College football’s focus now is back on the field, at least temporarily, after a chaotic offseason dominated by such issues as player pay, transfers, conference realignment, coaches’ salaries and the like.
As significant as those topics are, the season will be, for many, a welcome respite from the off-the-field turmoil.
“College athletics is going through the biggest transition and evolution since it was created,” said Gary Stokan, president and CEO of Peach Bowl Inc. “This is truly a monumental time in college athletics.”
But, he added, “once the college football season gets here, we start to narrow in and focus on the games, and that will take precedence for everybody.”
It won’t be the same as it used to be, of course.
After decades of rigid NCAA rules that prevented college athletes from being paid for endorsements, autographs and the like, many players enter this season with significant name, image and likeness (NIL) deals, and others will be able to cash in almost immediately from big performances. Collectives, which barely existed a year ago, are in place to pool loosely defined NIL money from boosters and businesses and pass it on to athletes at most major programs. And more than 1,500 FBS players are on different teams than last year as a result of the transfer portal.
“Basically, it’s ‘NFL Lite’ now,” said Vince Thompson, founder and CEO of Atlanta-based sports marketing agency MELT, which has done much work in the college-athletics space. “We’ve basically entered the era of free agency.”
But he sees the changes as a long-overdue improvement over the former system in which college athletes would be suspended by the NCAA for pocketing relatively small amounts of money.
“If you look back to (former Georgia football star) A.J. Green getting suspended for selling his jersey (in 2010), for goodness sake, it was ridiculous,” Thompson said. “Most people are glad the kids are finally getting their due.”
He doesn’t expect the sweeping off-the-field change to detract from the games this fall – or from the emotion surrounding them.
“The funny thing is, I think it is going to drive up fan interest,” Thompson said. “I don’t think it’ll be a diminished product on the field. … Despite the chaos and turmoil, as it relates to the business of college football, it’s never been healthier, in my opinion.”
The issues that have enveloped college sports won’t go away over the next four months, but many of them will go on the back burner as games are won and lost, conference championships decided, College Football Playoff berths debated. Longer term, it remains unclear how all of this will play out.
SEC Commissioner Greg Sankey said in Atlanta at SEC Media Days in July: “It is never going to be the same (as it was), but it doesn’t have to be the way that it is.”
Just 14 months ago, new state laws took effect around the nation, enabling college athletes to make money from name/image/likeness without jeopardizing their eligibility. Those laws, combined with a U.S. Supreme Court rebuke of the NCAA’s business model, caused the NCAA to back down on NIL issues. The almost immediate emergence of collectives has blurred – or obliterated – the line between the athletes’ long-overdue NIL rights and the NCAA’s still-on-the-books bylaws against pay-for-play or recruiting inducements.
“The things that are in support of the student-athlete, I think for the most part are positives that are going on right now,” said Stokan, whose Peach Bowl organization also runs Atlanta’s season-opening Chick-fil-A Kickoff games. “I think some of the guidelines, like on NIL with different states having different laws, need to get cleaned up. And I think the transfer portal is causing some consternation.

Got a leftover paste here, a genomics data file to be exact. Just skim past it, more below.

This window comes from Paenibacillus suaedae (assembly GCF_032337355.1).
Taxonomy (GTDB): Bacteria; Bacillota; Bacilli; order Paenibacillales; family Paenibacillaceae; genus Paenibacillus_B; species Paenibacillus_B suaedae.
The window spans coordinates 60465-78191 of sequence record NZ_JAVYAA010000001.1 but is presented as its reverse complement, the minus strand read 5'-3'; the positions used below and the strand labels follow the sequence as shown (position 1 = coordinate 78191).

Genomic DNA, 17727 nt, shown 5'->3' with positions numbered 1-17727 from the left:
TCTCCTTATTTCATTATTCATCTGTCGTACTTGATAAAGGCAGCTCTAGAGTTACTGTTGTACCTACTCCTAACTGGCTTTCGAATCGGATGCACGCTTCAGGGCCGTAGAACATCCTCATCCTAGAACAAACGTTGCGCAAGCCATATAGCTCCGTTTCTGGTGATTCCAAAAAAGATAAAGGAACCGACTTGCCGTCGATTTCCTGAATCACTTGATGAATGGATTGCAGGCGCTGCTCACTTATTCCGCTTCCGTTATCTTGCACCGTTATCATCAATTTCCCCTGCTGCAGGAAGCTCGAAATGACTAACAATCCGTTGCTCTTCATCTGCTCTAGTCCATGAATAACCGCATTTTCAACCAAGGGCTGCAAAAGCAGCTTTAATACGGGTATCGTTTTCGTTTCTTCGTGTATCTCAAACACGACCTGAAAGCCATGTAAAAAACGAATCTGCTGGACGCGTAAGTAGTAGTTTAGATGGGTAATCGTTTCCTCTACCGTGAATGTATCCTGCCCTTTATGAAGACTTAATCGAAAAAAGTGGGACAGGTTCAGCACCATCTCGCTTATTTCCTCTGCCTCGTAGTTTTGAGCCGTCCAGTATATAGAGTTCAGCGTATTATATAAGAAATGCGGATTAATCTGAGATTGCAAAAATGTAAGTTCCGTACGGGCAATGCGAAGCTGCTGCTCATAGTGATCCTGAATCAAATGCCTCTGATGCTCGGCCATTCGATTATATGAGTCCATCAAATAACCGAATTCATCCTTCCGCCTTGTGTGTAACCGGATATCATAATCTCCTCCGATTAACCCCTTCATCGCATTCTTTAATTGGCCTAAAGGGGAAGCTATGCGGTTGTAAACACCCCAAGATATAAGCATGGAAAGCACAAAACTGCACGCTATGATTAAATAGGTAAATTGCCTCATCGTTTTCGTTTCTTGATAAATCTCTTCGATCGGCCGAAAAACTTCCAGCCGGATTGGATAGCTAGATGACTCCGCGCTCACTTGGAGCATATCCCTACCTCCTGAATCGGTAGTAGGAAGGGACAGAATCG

“I don’t think the fan is looking at transfers and NIL as something that is necessarily going to hurt college football if there are guidelines. If it stays the ‘Wild, Wild West,’ like it is now, then yeah, I think over time it would hurt college football.”
But for now, he contended, “college football is the second most favored sport in this country, behind only the NFL, in fan avidity.”
Stokan, among others, believes major-college football needs to break away from the NCAA and be overseen by its own commissioner and a board of directors.
Many college coaches and administrators continue to push for federal legislation that would set consistent NIL rules from state to state. “A patchwork of state laws was the most ineffective way to approach name, image and likeness,” Sankey said last month. But there has been little movement in Congress toward such an intervention and no consensus about what federal legislation should entail.
Many other issues continue to swirl: expansion of the College Football Playoff from four teams to an undetermined number when the current deals expire following the 2025 season; the coming moves of USC and UCLA from the Pac-12 to the distant Big Ten, of Texas and Oklahoma from the Big 12 to the SEC and undoubtedly of other teams from one league to another; the search for a new NCAA president to succeed Mark Emmert; ongoing legal challenges to various aspects of college athletics’ business model; the implementation of a drastic restructuring of the NCAA.
“I just think it’s a perfect storm,” Thompson said of the multiple issues. “You had the leadership with its head in the sand. You had massive amounts of money. You had all these tools and technology. And then you have these kids who are digital natives and have a different world view. I think it just all sort of crescendoed at the same time.
“Here’s the fascinating thing: Nothing is off the table any more.”
But when Georgia meets Oregon in Mercedes-Benz Stadium on Saturday, followed two days later by Georgia Tech versus Clemson in the same building, such issues won’t be foremost on the minds of the fans in the stands.
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